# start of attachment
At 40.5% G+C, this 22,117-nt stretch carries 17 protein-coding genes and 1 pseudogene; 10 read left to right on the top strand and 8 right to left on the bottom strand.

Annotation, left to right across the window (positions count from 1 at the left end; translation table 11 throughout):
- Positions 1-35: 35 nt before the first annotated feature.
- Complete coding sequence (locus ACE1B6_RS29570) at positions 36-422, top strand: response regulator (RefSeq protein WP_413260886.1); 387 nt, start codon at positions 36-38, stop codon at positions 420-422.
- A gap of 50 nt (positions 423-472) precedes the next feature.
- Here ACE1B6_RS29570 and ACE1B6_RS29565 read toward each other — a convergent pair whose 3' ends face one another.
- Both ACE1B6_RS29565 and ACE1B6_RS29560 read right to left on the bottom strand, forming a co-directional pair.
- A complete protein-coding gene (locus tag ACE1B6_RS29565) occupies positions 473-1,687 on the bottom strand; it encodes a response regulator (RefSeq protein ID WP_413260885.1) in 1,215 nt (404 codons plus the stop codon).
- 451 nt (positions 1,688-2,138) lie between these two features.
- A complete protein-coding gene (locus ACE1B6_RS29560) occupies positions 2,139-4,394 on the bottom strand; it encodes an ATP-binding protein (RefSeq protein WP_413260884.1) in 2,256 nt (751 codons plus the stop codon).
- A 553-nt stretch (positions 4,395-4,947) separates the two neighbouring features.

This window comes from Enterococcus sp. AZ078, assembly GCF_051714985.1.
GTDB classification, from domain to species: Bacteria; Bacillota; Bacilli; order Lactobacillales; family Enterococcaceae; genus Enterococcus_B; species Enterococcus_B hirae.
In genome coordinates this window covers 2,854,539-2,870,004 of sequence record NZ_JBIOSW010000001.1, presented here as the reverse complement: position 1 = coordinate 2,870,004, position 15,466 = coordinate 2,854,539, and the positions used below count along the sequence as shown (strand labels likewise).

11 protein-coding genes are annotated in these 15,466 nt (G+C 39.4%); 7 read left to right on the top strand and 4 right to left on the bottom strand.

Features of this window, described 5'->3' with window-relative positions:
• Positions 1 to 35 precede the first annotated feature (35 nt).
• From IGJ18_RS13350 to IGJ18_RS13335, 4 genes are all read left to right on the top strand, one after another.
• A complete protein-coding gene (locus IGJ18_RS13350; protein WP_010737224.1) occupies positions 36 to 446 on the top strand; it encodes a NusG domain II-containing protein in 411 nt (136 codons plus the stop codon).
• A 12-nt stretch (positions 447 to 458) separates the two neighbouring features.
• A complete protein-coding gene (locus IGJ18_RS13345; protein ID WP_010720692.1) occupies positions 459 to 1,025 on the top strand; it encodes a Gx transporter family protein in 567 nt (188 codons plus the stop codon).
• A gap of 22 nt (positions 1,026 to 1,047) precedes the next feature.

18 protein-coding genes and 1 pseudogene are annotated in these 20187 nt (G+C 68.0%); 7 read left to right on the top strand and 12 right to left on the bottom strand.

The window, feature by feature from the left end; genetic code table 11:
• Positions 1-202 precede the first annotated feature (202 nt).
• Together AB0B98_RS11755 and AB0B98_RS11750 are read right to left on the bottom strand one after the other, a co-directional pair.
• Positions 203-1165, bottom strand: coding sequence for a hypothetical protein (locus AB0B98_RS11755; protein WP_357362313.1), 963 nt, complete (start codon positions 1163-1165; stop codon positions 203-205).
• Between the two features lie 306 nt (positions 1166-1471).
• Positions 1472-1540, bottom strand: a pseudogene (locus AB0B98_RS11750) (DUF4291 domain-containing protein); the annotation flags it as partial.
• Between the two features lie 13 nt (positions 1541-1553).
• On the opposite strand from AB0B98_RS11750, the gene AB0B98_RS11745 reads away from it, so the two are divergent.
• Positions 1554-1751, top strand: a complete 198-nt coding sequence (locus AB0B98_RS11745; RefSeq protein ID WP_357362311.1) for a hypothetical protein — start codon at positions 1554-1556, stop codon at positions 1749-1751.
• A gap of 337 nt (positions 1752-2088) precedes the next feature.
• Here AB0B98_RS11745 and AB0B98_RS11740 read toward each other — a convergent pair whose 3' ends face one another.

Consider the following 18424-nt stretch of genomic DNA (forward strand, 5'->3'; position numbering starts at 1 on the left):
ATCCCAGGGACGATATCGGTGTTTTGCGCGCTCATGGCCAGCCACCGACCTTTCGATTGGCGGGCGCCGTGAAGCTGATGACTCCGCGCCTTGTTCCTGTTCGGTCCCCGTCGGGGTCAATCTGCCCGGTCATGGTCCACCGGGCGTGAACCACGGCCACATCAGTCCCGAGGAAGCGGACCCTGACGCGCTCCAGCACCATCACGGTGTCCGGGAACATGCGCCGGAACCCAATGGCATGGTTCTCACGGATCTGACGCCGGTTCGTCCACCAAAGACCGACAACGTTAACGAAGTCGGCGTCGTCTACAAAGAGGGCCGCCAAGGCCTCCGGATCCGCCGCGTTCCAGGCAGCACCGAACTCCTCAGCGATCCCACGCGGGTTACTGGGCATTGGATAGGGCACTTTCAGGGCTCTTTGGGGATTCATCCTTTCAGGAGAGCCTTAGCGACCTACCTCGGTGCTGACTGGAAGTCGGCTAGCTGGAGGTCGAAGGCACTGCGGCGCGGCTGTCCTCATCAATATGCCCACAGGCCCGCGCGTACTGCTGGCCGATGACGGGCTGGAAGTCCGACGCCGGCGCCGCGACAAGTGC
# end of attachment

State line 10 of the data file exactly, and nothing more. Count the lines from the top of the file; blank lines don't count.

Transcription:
- A complete protein-coding gene (locus ACE1B6_RS29560) occupies positions 2,139-4,394 on the bottom strand; it encodes an ATP-binding protein (RefSeq protein WP_413260884.1) in 2,256 nt (751 codons plus the stop codon).